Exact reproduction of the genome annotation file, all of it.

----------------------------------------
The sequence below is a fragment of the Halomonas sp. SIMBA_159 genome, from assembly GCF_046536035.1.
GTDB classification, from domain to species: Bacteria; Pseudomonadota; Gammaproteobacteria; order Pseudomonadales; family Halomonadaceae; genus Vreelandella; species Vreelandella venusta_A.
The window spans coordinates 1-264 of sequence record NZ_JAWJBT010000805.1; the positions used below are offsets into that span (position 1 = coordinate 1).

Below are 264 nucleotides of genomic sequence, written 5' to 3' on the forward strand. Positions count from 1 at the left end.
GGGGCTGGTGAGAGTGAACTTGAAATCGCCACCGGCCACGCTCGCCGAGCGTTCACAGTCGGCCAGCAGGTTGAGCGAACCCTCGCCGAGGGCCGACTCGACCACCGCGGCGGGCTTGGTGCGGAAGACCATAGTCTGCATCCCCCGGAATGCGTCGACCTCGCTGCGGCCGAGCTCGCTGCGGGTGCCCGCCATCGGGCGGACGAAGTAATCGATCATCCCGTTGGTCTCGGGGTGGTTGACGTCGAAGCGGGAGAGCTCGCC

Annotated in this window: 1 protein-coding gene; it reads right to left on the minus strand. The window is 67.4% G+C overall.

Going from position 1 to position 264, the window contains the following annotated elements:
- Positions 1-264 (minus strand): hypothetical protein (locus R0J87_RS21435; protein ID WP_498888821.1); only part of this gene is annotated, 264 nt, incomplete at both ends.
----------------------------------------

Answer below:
The sequence below is a fragment of the Halomonas sp. SIMBA_159 genome, from assembly GCF_046536035.1.
GTDB classification, from domain to species: Bacteria; Pseudomonadota; Gammaproteobacteria; order Pseudomonadales; family Halomonadaceae; genus Vreelandella; species Vreelandella venusta_A.
The window spans coordinates 1-264 of sequence record NZ_JAWJBT010000805.1; the positions used below are offsets into that span (position 1 = coordinate 1).

Below are 264 nucleotides of genomic sequence, written 5' to 3' on the forward strand. Positions count from 1 at the left end.
GGGGCTGGTGAGAGTGAACTTGAAATCGCCACCGGCCACGCTCGCCGAGCGTTCACAGTCGGCCAGCAGGTTGAGCGAACCCTCGCCGAGGGCCGACTCGACCACCGCGGCGGGCTTGGTGCGGAAGACCATAGTCTGCATCCCCCGGAATGCGTCGACCTCGCTGCGGCCGAGCTCGCTGCGGGTGCCCGCCATCGGGCGGACGAAGTAATCGATCATCCCGTTGGTCTCGGGGTGGTTGACGTCGAAGCGGGAGAGCTCGCC

Annotated in this window: 1 protein-coding gene; it reads right to left on the minus strand. The window is 67.4% G+C overall.

Going from position 1 to position 264, the window contains the following annotated elements:
- Positions 1-264 (minus strand): hypothetical protein (locus R0J87_RS21435; protein ID WP_498888821.1); only part of this gene is annotated, 264 nt, incomplete at both ends.